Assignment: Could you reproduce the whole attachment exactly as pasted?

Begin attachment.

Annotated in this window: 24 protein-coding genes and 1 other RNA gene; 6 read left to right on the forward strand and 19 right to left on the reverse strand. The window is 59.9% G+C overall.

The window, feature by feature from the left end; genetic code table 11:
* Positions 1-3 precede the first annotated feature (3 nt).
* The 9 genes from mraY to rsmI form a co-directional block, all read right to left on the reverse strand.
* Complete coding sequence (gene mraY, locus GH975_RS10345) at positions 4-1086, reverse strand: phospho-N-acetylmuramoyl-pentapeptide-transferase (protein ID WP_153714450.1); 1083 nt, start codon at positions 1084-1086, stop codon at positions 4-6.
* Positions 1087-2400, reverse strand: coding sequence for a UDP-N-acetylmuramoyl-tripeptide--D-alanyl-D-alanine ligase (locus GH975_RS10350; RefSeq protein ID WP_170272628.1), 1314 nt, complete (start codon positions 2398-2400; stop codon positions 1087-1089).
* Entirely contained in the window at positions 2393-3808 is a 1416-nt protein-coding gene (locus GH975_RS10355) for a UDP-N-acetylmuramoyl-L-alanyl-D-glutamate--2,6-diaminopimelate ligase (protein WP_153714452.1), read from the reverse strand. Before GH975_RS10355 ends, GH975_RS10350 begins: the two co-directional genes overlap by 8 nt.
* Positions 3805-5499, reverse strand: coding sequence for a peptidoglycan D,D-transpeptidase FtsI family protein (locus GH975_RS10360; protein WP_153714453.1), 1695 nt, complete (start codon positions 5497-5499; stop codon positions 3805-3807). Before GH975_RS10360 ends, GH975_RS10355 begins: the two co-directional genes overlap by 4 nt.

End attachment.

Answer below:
Annotated in this window: 24 protein-coding genes and 1 other RNA gene; 6 read left to right on the forward strand and 19 right to left on the reverse strand. The window is 59.9% G+C overall.

The window, feature by feature from the left end; genetic code table 11:
* Positions 1-3 precede the first annotated feature (3 nt).
* The 9 genes from mraY to rsmI form a co-directional block, all read right to left on the reverse strand.
* Complete coding sequence (gene mraY, locus GH975_RS10345) at positions 4-1086, reverse strand: phospho-N-acetylmuramoyl-pentapeptide-transferase (protein ID WP_153714450.1); 1083 nt, start codon at positions 1084-1086, stop codon at positions 4-6.
* Positions 1087-2400, reverse strand: coding sequence for a UDP-N-acetylmuramoyl-tripeptide--D-alanyl-D-alanine ligase (locus GH975_RS10350; RefSeq protein ID WP_170272628.1), 1314 nt, complete (start codon positions 2398-2400; stop codon positions 1087-1089).
* Entirely contained in the window at positions 2393-3808 is a 1416-nt protein-coding gene (locus GH975_RS10355) for a UDP-N-acetylmuramoyl-L-alanyl-D-glutamate--2,6-diaminopimelate ligase (protein WP_153714452.1), read from the reverse strand. Before GH975_RS10355 ends, GH975_RS10350 begins: the two co-directional genes overlap by 8 nt.
* Positions 3805-5499, reverse strand: coding sequence for a peptidoglycan D,D-transpeptidase FtsI family protein (locus GH975_RS10360; protein WP_153714453.1), 1695 nt, complete (start codon positions 5497-5499; stop codon positions 3805-3807). Before GH975_RS10360 ends, GH975_RS10355 begins: the two co-directional genes overlap by 4 nt.